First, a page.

On September 10th the EIA reported a production decline in the Lower 48-essentially shale production-of 208,000 BOPD. That is a staggeringly enormous number, approximately 10 percent of the estimated global over-supply. Additionally, it was a week-over-week number which makes it all the more impressive. Yet it received little attention through the week. Rather, Goldman Sachs was grabbing all the headlines with its $20 call on oil.
This week, I was looking for a possible correction in that number with a zero decline or possibly even a gain (remember, the EIA numbers are estimates). But instead we got another decline of 35,000 BOPD.
Back in June I wrote about the coming decline. Shale oil wells lose a lot of production up front, maybe 70 percent in the first year before tapering off at a 5 to 10 percent annual decline over the next few years until leveling off for the life of the well-maybe 20 years or so out. You can think of it as a slope. Once you crest it, the drop is precipitous and picks up speed before finding a bottom. We are undoubtedly now racing down that slope.
To date, we have lost about 500,000 BOPD in the Lower 48. We will lose that again before the year is out. Pundits will claim otherwise, suggesting that oil in the 50's or 60's will spur activity. But if that activity is in drilling, we won't see any effect for a half a year or so. If it is in fracking drilled but uncompleted wells ("DUC's"), that won't mean much either over time. DUC's have been the story of 2015 though they have had little effect on stopping the declines being put in.
Back when the onslaught began, which I mark as Thanksgiving Day 2014-when OPEC declined to cut-Wall Street began talking of shale as being a switch; as in you can turn it on and off. Well, in the perspective of a remote offshore project and the 10 years that it takes to bear fruit, then the answer is yes. But shale is not a switch when it comes to controlling commodity prices, which are much more impatient. It took a full 6 to 7 months for the falling rig count to cast a shadow over production declines. And even then the initial declines were shallow, more of a cresting action really. So, going forward, we may have a new metric. That is, a sudden decline in rigs will take 6 to 9 months to show up in production in any meaningful way.
We also still have a somewhat uneducated media that continues to shrug off its homework. We're about a year into this bear market and oil has been covered to death on the financial news but it is still being misreported. As I mentioned above, the thought that $60 causes a switch to be thrown is wrong.
Operators are battered and bruised. Sensible ones like EOG are holding onto their money. Others like Pioneer are thumping their chests claiming they can drill anywhere any time on their better prospects (but what company is going to claim holding mediocre acreage?). Full disclosure: I own stock in both, but should I stumble upon a few bucks (I run a frack company so these days I'm not counting on it) it would go to EOG.
But, for the most part, very few operators are going to run headlong into a drilling program on a modest recovery. There is also the matter of their banks. They won't let them. The shine is officially off shale in the debt markets. There are the private equity folks and other bottom feeders that are finding their way into the market but for the most part they are spending money on distressed assets, not new oil and gas wells.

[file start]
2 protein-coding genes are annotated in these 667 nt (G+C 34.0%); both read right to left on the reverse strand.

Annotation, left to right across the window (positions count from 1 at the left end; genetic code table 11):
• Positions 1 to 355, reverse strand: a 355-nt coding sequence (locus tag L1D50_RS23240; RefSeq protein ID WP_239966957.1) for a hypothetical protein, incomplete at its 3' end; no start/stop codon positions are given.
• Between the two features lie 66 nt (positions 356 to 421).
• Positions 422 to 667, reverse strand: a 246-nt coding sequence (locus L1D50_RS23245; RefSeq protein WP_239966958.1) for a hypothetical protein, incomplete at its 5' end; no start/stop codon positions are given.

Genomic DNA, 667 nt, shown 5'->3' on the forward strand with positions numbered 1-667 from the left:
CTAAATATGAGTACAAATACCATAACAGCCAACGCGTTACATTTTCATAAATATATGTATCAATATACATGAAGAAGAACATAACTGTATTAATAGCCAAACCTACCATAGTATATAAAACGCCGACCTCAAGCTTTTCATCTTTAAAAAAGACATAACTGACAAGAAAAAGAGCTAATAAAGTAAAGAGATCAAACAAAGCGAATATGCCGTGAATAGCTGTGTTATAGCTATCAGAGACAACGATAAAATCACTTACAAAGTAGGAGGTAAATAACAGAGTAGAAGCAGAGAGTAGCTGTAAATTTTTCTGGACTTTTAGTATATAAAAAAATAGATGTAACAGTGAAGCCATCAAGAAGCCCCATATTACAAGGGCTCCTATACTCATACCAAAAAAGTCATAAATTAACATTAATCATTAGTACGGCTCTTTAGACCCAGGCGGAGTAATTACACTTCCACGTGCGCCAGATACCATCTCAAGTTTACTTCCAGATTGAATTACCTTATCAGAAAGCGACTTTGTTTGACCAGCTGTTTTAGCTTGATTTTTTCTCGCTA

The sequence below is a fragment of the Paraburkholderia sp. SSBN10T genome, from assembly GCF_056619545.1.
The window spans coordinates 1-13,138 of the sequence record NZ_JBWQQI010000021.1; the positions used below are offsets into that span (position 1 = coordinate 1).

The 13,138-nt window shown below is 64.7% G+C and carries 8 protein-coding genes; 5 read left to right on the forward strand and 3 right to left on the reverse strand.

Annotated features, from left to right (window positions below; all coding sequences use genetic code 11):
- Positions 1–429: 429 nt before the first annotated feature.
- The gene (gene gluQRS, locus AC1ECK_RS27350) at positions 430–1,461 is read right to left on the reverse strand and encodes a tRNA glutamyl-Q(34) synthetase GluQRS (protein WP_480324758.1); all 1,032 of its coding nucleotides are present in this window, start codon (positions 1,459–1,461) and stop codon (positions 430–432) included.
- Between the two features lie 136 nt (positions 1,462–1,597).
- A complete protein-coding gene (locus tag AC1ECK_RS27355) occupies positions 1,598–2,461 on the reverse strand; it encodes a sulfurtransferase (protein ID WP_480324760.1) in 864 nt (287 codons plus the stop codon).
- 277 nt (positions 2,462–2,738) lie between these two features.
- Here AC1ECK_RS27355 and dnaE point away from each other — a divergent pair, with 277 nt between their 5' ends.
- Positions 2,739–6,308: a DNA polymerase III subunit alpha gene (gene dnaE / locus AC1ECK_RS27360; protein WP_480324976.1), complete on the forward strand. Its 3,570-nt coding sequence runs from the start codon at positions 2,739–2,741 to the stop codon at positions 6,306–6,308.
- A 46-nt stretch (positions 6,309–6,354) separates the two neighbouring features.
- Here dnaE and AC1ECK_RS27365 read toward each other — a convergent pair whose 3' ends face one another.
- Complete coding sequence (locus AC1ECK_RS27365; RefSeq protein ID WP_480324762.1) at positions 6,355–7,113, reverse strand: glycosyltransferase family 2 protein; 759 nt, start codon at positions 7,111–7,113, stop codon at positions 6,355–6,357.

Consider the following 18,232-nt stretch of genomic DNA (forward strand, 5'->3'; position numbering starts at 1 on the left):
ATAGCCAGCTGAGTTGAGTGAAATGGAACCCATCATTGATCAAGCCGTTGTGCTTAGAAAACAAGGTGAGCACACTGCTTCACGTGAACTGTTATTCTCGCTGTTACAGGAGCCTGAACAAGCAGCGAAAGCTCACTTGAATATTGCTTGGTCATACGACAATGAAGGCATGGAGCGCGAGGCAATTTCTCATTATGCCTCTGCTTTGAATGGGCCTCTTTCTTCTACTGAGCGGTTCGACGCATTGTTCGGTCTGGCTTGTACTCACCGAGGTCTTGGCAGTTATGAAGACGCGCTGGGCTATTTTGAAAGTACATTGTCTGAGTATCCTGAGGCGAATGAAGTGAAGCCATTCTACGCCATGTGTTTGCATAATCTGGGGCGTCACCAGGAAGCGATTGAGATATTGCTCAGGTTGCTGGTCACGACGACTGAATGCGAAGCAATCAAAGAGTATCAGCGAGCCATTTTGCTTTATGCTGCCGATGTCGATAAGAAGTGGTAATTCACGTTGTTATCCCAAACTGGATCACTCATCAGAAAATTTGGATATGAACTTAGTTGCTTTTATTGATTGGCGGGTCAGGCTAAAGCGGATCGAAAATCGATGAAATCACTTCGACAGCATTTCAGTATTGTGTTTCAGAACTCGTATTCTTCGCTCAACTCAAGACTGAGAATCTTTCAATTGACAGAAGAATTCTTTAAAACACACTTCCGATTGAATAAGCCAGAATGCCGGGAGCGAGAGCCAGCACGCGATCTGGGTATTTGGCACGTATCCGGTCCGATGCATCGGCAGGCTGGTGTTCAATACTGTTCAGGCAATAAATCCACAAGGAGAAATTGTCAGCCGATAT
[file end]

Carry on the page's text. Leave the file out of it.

Then there are the service companies. If you imagine your worst enemy, someone that you wanted to see suffer some punishment, then let them run a service company right now.
When the work stops so does the income. All of it. That puts you in the position of watching receivables, which you begin staring at very, very closely, waiting for the cracks to develop. Back in the good old days-2012 or so-a single stage on a shale job was being priced at $125,000 or more. The money being made was giddy. In 2014, that same stage was running around $75,000+ because of heightened competition. As of September 2015, that same stage is now down into the $30,000's. That's underwater. Smaller pressure pumper's are quietly accusing the goliaths of dumping. Wall Street pundits would have you believe that there are new efficiencies being uncovered, but the fact is that those who can are jostling for (a) market share and (b) are using their weight to crush and snuff out the newbies that have come on in recent years with all that private equity money.
When prices come back and operators are chomping at the bit to get back to work, idled service equipment will have to be brought back on-line, which is costly and time consuming. You can't just turn a key to restart a mothballed blender or frac pump. Idled time always translates into repairs. This is when all the weak points in your equipment are suddenly and unexpectedly exposed. New crews will have to be hired and retrained because the old crews have either moved onto other industries under mass layoffs or will move on once their 6 months of unemployment benefits run out. It is time consuming to hire and re-train. And these are only some of the challenges, the biggest being the cost of ramping up without cash flow to rely on.
Consolidations in service providers are now well underway. We've seen Halliburton and Baker Hughes but that was pre-downturn. There's a few other M&A deals but for the most part it has been a story of closings and consolidations. North American frack camps are being closed at an alarming rate. Equipment that could only be bought new last year is now plentiful at Richie Brother's auctions. Frack sand trailers are parked in front yards and lots all across American's oil and gas plays. Service yards that are normally empty in good times are stuffed right up to the chain link fence with trucks, trailers, pickups and assorted equipment.